- Your policy can lapse. Any type of life policy can lapse if you don’t pay premiums. However, universal life can have more risk because the cost of insurance is high later in life.
Universal life insurance vs. term insurance
Term insurance can be great if you need to insure for a fixed amount of time. Buying a home or starting a family are common reasons for buying term life.
However, if you need coverage after the term expires, keeping the policy alive can be pricey. Term policies don’t build cash value, so you you have to pay the premiums out of pocket.
Expect to pay more for a universal life policy. However, the cash account can cover part or all of your premiums later in life. A well-funded universal policy can provide lifelong coverage.
Universal life insurance vs. whole life insurance
Both whole life and universal life build cash value. They both also provide coverage that won’t expire. However, there are some key differences.
A whole life policy guarantees cash value growth based on dividends. However, you usually can’t use cash value to pay premiums unless you convert your policy to a paid-up policy.
Whole life also features fixed premiums, which allows you to budget for a fixed expense. Universal life removes some constraints and lets you use your cash value to pay premiums.
In fact, without that structure, a universal life policy may become too expensive as premiums rise later in life. Universal life also allows you to grow the cash value faster when compared to a whole life policy.
Q&A about universal life insurance
Can you cash out a universal life insurance policy?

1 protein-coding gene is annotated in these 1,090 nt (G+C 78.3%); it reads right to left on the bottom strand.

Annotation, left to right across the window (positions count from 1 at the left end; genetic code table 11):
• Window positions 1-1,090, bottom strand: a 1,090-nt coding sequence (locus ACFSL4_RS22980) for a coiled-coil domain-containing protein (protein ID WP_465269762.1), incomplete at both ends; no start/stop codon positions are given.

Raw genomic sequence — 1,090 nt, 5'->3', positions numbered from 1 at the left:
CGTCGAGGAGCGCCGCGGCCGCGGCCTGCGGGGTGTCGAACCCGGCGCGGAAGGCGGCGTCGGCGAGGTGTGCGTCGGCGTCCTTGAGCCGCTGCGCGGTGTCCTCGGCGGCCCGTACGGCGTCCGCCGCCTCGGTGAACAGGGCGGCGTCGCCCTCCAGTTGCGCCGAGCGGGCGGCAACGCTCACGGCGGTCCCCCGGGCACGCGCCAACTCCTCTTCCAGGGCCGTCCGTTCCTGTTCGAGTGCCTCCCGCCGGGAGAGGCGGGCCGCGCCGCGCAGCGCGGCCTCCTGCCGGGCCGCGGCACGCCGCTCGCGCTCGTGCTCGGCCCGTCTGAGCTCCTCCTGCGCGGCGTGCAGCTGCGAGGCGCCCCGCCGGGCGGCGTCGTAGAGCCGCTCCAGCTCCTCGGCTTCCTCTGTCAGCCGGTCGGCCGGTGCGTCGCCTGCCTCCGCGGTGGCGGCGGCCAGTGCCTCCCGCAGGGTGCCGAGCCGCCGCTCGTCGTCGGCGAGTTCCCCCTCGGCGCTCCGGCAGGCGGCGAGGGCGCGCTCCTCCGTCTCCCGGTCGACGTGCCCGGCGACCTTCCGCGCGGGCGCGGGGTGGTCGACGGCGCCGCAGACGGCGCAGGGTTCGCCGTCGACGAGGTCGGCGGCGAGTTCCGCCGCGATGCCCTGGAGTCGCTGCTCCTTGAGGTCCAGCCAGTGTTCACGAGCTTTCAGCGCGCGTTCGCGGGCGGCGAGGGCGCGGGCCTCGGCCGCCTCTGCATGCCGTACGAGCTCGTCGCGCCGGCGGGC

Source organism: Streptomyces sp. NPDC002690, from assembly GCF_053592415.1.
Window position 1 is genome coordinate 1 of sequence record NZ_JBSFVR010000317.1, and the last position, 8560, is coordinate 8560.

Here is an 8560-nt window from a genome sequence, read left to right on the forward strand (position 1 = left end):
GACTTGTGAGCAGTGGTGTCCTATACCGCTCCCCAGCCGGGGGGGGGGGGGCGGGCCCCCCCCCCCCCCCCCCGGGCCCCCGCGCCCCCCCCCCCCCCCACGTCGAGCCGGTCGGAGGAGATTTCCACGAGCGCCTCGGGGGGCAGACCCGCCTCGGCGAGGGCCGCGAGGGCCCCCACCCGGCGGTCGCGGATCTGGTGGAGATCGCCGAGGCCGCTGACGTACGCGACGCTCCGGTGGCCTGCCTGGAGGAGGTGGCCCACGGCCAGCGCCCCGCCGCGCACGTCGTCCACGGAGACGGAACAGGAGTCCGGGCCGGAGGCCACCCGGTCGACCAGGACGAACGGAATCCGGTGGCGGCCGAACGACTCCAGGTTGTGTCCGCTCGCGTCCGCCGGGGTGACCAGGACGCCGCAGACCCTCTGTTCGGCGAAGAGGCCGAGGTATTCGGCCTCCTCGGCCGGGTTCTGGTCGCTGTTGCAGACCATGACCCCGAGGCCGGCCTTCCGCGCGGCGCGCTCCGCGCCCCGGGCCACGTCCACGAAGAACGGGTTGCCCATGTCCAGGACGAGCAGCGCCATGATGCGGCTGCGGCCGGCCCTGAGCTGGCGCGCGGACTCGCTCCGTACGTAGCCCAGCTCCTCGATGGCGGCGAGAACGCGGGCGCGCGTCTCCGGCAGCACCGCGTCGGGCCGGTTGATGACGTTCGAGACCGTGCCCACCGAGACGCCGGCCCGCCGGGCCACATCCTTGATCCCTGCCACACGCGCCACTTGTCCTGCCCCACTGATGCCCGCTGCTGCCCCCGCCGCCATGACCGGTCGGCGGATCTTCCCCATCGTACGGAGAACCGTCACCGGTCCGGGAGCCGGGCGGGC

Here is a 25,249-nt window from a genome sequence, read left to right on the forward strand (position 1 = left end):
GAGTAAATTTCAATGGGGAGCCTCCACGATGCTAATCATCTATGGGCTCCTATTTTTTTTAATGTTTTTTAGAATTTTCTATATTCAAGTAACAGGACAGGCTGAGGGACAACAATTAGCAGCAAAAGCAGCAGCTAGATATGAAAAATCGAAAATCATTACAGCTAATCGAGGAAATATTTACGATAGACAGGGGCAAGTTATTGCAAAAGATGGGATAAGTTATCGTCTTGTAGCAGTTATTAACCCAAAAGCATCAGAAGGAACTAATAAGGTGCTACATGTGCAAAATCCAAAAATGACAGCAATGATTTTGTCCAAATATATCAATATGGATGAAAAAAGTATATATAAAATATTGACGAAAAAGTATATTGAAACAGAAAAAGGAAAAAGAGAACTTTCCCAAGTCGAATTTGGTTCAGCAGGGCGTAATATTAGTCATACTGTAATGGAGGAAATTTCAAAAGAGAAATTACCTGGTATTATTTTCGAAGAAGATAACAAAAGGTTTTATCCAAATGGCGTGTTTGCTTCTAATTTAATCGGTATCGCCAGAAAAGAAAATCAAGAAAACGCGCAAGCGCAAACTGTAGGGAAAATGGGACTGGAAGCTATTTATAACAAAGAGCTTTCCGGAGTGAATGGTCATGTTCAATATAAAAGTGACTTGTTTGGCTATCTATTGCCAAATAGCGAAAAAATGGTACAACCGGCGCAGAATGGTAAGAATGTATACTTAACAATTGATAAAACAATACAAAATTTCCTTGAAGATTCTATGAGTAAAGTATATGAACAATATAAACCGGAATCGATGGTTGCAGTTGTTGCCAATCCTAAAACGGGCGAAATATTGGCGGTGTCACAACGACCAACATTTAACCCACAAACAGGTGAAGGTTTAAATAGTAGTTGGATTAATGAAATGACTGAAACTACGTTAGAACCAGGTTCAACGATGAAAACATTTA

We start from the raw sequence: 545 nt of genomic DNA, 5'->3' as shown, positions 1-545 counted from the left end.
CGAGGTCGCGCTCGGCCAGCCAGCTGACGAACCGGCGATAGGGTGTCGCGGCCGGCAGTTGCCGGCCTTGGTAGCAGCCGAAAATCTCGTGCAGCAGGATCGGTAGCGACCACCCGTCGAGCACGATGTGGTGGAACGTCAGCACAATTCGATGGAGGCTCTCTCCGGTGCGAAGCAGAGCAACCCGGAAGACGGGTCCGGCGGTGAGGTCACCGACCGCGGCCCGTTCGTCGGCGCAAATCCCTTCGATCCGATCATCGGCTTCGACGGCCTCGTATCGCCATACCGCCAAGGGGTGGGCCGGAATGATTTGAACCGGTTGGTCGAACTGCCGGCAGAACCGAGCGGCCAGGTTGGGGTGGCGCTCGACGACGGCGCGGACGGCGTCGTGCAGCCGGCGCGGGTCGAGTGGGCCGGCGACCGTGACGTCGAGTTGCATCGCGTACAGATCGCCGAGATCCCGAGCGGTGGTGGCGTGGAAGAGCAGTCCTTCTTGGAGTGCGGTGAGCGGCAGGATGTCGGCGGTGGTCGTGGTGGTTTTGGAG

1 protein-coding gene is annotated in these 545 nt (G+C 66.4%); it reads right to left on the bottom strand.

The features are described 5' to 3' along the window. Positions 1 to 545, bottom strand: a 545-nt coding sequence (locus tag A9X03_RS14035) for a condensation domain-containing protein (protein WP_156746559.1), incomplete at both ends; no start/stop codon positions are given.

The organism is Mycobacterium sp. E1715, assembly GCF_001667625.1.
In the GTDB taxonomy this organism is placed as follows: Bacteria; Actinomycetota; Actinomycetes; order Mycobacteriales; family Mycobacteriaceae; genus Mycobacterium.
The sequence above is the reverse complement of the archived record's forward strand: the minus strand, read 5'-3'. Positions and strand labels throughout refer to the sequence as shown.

There are 2 ways you can get cash out of a universal life policy. Often, the easiest way is to surrender the policy to the insurer. In this case, the insurer pays you a fixed amount based on the cash value the policy has accumulated.
However, the amount you get can vary based on fees, which can be high. Alternatively, you can sell the policy to a life settlement company.
Does universal life insurance expire?
Insurers design a universal life policy to be a permanent policy. It doesn’t expire after a set amount of time like some term policies. However, like all insurance policies, the premiums must be paid for the policy to remain in force.
What happens when a universal life policy matures?
In most cases, the insurer pays you the policy’s cash value when the policy matures. However, coverage also ends, so the policy won’t pay a death benefit. Rules vary by insurer or by policy, but most policies mature between age 85 and 121.
What happens to cash value in a universal life policy at death?
With universal life, the insurer absorbs the cash value when the policy pays a death benefit. If your policy’s death benefit is $150,000 and you have a cash value of $50,000, the insurer pays $150,000.
The $50,000 in cash value is absorbed. However, you can use cash value to pay premiums or use your cash value in other ways.
Does universal life insurance have a cash surrender value?